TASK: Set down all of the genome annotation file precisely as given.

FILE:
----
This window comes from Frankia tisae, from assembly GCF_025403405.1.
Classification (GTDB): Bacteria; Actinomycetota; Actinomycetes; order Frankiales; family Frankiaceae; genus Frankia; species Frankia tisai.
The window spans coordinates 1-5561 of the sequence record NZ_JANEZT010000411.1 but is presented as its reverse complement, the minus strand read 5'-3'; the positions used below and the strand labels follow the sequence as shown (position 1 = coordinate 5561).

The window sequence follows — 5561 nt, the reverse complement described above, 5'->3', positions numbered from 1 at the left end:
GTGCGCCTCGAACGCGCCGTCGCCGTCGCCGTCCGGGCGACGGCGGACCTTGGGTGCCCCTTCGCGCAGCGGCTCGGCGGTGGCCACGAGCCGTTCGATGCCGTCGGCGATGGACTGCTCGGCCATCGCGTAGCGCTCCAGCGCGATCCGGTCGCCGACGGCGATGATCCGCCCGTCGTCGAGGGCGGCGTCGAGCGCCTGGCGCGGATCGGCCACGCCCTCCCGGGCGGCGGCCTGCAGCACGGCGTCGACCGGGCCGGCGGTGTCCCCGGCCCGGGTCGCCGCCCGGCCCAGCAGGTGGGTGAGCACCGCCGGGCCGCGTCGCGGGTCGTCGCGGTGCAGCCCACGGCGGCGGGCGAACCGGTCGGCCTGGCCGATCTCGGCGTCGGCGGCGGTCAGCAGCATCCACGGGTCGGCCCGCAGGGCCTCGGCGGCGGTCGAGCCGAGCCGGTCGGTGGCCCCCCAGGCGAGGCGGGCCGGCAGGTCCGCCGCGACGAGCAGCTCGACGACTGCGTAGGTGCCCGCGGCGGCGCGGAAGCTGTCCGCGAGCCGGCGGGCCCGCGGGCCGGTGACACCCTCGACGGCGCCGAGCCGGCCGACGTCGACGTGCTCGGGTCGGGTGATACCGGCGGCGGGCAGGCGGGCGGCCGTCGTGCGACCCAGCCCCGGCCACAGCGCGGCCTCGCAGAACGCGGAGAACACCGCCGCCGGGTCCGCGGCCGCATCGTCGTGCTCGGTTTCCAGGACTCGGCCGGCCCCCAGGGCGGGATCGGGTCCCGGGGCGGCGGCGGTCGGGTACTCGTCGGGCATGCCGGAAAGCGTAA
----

This window comes from Frankia tisae, from assembly GCF_025403405.1.
Classification (GTDB): Bacteria; Actinomycetota; Actinomycetes; order Frankiales; family Frankiaceae; genus Frankia; species Frankia tisai.
The window spans coordinates 1-5561 of the sequence record NZ_JANEZT010000411.1 but is presented as its reverse complement, the minus strand read 5'-3'; the positions used below and the strand labels follow the sequence as shown (position 1 = coordinate 5561).

The window sequence follows — 5561 nt, the reverse complement described above, 5'->3', positions numbered from 1 at the left end:
GTGCGCCTCGAACGCGCCGTCGCCGTCGCCGTCCGGGCGACGGCGGACCTTGGGTGCCCCTTCGCGCAGCGGCTCGGCGGTGGCCACGAGCCGTTCGATGCCGTCGGCGATGGACTGCTCGGCCATCGCGTAGCGCTCCAGCGCGATCCGGTCGCCGACGGCGATGATCCGCCCGTCGTCGAGGGCGGCGTCGAGCGCCTGGCGCGGATCGGCCACGCCCTCCCGGGCGGCGGCCTGCAGCACGGCGTCGACCGGGCCGGCGGTGTCCCCGGCCCGGGTCGCCGCCCGGCCCAGCAGGTGGGTGAGCACCGCCGGGCCGCGTCGCGGGTCGTCGCGGTGCAGCCCACGGCGGCGGGCGAACCGGTCGGCCTGGCCGATCTCGGCGTCGGCGGCGGTCAGCAGCATCCACGGGTCGGCCCGCAGGGCCTCGGCGGCGGTCGAGCCGAGCCGGTCGGTGGCCCCCCAGGCGAGGCGGGCCGGCAGGTCCGCCGCGACGAGCAGCTCGACGACTGCGTAGGTGCCCGCGGCGGCGCGGAAGCTGTCCGCGAGCCGGCGGGCCCGCGGGCCGGTGACACCCTCGACGGCGCCGAGCCGGCCGACGTCGACGTGCTCGGGTCGGGTGATACCGGCGGCGGGCAGGCGGGCGGCCGTCGTGCGACCCAGCCCCGGCCACAGCGCGGCCTCGCAGAACGCGGAGAACACCGCCGCCGGGTCCGCGGCCGCATCGTCGTGCTCGGTTTCCAGGACTCGGCCGGCCCCCAGGGCGGGATCGGGTCCCGGGGCGGCGGCGGTCGGGTACTCGTCGGGCATGCCGGAAAGCGTAA